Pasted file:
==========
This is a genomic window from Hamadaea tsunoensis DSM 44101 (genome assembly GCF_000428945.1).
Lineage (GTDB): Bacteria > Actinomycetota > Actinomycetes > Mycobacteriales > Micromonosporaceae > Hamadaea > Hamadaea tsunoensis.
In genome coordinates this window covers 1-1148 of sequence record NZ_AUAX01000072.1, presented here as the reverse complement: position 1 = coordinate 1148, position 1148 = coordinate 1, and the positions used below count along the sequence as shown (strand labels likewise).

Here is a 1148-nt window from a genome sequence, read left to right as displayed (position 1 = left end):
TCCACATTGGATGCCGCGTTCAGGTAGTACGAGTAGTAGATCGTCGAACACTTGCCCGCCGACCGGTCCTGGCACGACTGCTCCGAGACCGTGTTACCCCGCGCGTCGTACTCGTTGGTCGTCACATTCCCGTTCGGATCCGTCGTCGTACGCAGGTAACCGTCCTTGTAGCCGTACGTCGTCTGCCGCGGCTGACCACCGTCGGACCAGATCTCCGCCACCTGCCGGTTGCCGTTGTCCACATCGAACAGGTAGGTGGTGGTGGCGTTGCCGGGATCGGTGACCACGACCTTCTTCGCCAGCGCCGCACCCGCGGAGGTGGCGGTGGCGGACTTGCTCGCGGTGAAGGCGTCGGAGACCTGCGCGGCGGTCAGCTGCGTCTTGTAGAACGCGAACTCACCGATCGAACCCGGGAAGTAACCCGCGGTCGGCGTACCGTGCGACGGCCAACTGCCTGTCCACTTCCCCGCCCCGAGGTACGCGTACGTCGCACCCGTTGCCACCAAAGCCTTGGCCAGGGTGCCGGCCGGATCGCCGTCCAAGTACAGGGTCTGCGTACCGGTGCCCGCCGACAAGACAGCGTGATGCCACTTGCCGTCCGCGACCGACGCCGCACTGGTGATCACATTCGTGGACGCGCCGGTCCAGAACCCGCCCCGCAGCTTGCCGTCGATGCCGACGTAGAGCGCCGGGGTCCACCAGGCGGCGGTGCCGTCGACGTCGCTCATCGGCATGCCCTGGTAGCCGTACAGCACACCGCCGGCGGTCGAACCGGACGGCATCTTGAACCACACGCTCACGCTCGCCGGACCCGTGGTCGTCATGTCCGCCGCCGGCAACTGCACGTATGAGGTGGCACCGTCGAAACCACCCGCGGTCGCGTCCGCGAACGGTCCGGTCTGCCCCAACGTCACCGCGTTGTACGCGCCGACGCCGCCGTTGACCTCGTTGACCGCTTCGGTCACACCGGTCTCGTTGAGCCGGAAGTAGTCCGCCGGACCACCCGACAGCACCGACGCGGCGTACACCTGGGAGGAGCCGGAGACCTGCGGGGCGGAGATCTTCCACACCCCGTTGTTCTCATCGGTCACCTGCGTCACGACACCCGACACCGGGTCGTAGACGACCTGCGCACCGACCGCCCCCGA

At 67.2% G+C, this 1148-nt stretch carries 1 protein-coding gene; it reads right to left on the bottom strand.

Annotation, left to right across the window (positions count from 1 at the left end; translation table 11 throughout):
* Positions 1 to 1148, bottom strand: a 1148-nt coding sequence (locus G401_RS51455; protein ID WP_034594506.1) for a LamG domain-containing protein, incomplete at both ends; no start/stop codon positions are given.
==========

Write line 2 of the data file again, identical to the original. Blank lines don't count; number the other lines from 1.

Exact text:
Lineage (GTDB): Bacteria > Actinomycetota > Actinomycetes > Mycobacteriales > Micromonosporaceae > Hamadaea > Hamadaea tsunoensis.